I often get asked by new users of virtual classrooms how they can best prepare for a session. At Research Week, many of our presenters are using virtual classrooms for the first time, and it can be daunting. There are a few tips:
- Remove the cat from your office chair
- Always check your setup. Every session is new, and even if you’ve used the same computer, headset and internet connection before, things can happen. Which brings me to
- Always log on early. Most things can be resolved, but it’s frustrating for the participants to be hearing “can you hear me? Can you hear me?” Of course, it’s worse if they can’t hear anything at all
- Think radio. It’s odd having no visual cues, so imagine you are a radio announcer or interviewer. With ppts.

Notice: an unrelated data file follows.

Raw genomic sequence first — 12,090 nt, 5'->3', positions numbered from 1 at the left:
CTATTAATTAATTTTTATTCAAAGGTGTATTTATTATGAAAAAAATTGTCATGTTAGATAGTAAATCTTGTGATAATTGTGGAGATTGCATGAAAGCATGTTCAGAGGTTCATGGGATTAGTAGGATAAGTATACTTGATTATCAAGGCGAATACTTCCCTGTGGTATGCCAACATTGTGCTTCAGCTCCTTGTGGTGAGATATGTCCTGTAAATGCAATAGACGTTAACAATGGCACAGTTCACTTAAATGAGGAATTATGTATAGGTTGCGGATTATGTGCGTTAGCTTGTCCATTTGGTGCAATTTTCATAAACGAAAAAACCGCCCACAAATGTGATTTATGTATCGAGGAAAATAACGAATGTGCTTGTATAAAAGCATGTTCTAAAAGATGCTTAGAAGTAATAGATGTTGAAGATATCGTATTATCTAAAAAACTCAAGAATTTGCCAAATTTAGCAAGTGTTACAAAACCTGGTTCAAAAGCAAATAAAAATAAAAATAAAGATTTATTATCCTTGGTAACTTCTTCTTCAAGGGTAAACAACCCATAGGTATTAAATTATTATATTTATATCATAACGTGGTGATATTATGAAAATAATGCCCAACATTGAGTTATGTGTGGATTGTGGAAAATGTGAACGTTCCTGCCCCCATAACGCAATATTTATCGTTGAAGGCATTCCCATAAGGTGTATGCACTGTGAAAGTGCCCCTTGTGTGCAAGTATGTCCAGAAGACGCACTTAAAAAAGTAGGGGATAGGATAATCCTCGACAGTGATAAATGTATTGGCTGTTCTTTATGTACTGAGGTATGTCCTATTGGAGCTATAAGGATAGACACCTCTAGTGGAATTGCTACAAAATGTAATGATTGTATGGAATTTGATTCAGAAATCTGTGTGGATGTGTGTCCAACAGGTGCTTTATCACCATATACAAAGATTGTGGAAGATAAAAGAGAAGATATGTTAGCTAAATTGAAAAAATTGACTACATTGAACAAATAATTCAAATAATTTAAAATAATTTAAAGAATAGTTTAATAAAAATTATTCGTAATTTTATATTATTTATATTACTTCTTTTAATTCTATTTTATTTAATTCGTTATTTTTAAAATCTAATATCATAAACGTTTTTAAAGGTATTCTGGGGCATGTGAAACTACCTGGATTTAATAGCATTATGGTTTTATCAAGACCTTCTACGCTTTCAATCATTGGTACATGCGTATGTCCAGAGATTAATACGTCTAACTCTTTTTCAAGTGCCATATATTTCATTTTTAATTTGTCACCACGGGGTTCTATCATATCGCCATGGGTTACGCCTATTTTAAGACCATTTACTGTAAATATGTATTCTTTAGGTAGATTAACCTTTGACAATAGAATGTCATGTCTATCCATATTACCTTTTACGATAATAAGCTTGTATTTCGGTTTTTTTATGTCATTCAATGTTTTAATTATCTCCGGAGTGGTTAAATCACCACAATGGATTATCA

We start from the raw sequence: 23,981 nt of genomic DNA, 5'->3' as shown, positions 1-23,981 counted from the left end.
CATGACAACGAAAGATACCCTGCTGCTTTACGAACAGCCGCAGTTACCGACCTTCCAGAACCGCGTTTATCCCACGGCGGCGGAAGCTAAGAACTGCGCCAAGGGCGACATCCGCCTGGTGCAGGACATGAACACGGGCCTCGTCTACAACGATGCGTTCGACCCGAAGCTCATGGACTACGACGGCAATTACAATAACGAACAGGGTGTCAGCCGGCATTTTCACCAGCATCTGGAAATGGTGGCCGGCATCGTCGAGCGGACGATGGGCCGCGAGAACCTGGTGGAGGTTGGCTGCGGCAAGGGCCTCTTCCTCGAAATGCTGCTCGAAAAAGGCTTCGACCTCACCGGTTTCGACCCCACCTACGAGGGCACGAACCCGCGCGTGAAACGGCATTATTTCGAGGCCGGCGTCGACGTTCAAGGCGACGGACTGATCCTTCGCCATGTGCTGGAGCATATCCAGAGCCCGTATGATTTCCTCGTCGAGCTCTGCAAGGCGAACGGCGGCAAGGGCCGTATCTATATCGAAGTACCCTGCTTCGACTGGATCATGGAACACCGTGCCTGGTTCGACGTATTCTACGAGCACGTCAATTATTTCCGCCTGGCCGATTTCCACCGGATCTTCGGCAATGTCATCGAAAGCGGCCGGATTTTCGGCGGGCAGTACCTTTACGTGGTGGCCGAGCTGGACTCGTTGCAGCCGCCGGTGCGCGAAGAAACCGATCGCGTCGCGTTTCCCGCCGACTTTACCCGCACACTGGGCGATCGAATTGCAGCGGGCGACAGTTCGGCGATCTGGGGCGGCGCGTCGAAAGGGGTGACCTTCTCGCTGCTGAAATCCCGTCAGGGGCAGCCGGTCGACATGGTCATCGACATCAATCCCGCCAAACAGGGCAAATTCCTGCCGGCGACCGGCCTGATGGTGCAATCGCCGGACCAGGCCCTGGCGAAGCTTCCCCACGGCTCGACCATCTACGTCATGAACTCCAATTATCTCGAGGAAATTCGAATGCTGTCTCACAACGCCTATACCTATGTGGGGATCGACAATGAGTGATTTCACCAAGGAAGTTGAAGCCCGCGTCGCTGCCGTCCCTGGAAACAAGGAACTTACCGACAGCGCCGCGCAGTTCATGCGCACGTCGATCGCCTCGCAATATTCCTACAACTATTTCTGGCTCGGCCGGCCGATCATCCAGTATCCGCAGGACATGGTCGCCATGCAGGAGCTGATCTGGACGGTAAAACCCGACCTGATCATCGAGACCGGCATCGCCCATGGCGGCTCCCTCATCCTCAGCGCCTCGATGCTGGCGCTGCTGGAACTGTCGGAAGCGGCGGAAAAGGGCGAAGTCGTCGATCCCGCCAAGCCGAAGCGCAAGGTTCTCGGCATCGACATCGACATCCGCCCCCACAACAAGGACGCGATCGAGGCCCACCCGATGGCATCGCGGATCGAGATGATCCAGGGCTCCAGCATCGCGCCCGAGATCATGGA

- Don’t get too clever. Or if you do, test it out first (see a later post on tadpole wrangling…its a long story)
- Don’t get TOO boring. At least check in with your participants every now and then to check they are still there and not wandering off to do the ironing. Or asleep. Which brings me to
- Use formal methods of engagement. By this, I mean polls, asking for emoticons to see if people agree, circling things on the screen etc etc
- Don’t make the session too long. At Research Week, we think 90 minutes is as long as most people can engage with a headset on. You can make it longer, but it’s hard.
But apart from all that, how do you really set up? Well, I thought I’d share my setup with you all, to show you what I do. Mind you, I have been known to do rehearsals and meetings in hospital car parks, or on the side of a road from one place to another, but I only do that if it’s not a high stakes situation, otherwise you are tempting fate, and the power of wifi.
So here’s my console at home: feel free to replicate at will.